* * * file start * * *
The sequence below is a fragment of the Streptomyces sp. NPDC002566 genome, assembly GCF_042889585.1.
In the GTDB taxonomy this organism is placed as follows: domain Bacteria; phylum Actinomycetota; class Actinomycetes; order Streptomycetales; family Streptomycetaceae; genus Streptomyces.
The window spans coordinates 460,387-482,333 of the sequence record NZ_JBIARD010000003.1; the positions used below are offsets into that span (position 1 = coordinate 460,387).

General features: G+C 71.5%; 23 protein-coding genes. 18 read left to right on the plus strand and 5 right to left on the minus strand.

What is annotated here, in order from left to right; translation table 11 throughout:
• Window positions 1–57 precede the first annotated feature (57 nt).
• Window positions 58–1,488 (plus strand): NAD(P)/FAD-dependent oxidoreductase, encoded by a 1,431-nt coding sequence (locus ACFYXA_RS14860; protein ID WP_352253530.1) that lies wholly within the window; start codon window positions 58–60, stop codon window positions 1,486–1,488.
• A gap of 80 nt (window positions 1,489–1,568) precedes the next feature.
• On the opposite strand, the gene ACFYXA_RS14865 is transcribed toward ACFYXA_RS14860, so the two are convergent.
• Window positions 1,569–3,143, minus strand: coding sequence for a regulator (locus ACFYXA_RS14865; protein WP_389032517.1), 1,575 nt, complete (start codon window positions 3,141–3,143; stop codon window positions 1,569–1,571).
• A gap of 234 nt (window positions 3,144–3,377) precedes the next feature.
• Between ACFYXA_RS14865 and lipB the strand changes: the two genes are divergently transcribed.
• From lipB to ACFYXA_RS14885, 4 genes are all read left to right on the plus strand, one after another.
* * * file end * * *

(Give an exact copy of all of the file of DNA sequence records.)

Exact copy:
The sequence below is a fragment of the Streptomyces sp. NPDC002566 genome, assembly GCF_042889585.1.
In the GTDB taxonomy this organism is placed as follows: domain Bacteria; phylum Actinomycetota; class Actinomycetes; order Streptomycetales; family Streptomycetaceae; genus Streptomyces.
The window spans coordinates 460,387-482,333 of the sequence record NZ_JBIARD010000003.1; the positions used below are offsets into that span (position 1 = coordinate 460,387).

General features: G+C 71.5%; 23 protein-coding genes. 18 read left to right on the plus strand and 5 right to left on the minus strand.

What is annotated here, in order from left to right; translation table 11 throughout:
• Window positions 1–57 precede the first annotated feature (57 nt).
• Window positions 58–1,488 (plus strand): NAD(P)/FAD-dependent oxidoreductase, encoded by a 1,431-nt coding sequence (locus ACFYXA_RS14860; protein ID WP_352253530.1) that lies wholly within the window; start codon window positions 58–60, stop codon window positions 1,486–1,488.
• A gap of 80 nt (window positions 1,489–1,568) precedes the next feature.
• On the opposite strand, the gene ACFYXA_RS14865 is transcribed toward ACFYXA_RS14860, so the two are convergent.
• Window positions 1,569–3,143, minus strand: coding sequence for a regulator (locus ACFYXA_RS14865; protein WP_389032517.1), 1,575 nt, complete (start codon window positions 3,141–3,143; stop codon window positions 1,569–1,571).
• A gap of 234 nt (window positions 3,144–3,377) precedes the next feature.
• Between ACFYXA_RS14865 and lipB the strand changes: the two genes are divergently transcribed.
• From lipB to ACFYXA_RS14885, 4 genes are all read left to right on the plus strand, one after another.